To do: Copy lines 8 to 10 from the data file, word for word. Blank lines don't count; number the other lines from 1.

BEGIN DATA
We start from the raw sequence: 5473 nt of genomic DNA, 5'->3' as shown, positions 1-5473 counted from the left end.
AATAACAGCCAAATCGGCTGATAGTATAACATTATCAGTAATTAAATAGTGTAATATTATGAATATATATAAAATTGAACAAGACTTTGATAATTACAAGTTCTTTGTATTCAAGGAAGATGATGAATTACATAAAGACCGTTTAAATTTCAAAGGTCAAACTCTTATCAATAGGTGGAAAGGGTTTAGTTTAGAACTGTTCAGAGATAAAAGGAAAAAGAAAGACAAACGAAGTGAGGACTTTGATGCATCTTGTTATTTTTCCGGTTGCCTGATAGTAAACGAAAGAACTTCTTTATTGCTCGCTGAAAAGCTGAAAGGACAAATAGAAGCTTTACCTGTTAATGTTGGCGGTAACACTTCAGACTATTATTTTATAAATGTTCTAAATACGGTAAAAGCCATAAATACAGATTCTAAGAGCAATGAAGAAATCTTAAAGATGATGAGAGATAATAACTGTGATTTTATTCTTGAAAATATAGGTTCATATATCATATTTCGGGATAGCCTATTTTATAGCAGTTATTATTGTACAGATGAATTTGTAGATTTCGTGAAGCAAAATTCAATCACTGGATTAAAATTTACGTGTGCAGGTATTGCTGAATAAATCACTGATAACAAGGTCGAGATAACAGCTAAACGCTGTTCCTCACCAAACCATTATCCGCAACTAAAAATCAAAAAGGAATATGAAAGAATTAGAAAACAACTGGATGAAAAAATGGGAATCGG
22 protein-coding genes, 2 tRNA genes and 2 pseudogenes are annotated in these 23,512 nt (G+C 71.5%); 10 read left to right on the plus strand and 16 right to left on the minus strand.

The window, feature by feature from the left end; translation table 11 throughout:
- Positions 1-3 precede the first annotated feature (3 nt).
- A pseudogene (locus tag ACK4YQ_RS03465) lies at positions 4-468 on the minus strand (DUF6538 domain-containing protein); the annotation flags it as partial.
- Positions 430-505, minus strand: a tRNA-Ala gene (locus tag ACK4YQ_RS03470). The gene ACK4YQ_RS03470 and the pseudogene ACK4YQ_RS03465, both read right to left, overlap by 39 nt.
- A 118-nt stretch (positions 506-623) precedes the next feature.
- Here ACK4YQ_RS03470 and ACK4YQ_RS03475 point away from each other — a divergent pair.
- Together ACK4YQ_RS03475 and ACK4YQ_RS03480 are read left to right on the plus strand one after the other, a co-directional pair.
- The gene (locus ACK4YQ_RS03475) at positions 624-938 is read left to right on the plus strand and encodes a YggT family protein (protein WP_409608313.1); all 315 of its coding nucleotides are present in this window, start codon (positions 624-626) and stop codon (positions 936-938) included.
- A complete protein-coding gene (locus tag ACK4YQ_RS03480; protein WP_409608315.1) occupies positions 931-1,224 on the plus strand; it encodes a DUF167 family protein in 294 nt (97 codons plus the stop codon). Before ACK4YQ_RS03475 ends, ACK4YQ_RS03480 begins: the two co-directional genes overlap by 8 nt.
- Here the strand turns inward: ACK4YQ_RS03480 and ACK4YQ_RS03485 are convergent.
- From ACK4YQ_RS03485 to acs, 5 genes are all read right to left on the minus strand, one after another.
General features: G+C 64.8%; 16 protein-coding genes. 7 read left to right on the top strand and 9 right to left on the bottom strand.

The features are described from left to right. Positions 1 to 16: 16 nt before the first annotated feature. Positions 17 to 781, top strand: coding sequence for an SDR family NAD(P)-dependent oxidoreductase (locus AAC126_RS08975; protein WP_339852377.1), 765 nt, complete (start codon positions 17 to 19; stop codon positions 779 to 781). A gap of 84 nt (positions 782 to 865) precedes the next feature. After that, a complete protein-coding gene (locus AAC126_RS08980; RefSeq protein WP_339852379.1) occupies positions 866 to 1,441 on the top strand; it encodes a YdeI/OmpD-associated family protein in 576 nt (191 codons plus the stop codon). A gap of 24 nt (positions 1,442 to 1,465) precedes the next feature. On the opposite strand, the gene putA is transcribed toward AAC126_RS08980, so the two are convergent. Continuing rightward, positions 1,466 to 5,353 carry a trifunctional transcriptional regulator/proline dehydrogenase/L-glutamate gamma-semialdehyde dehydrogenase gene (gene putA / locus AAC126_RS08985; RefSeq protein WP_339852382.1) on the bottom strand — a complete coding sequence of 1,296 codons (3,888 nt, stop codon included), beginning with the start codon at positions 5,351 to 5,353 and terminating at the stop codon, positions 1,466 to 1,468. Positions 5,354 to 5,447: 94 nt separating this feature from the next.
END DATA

- A 118-nt stretch (positions 506-623) precedes the next feature.
- Here ACK4YQ_RS03470 and ACK4YQ_RS03475 point away from each other — a divergent pair.
- Together ACK4YQ_RS03475 and ACK4YQ_RS03480 are read left to right on the plus strand one after the other, a co-directional pair.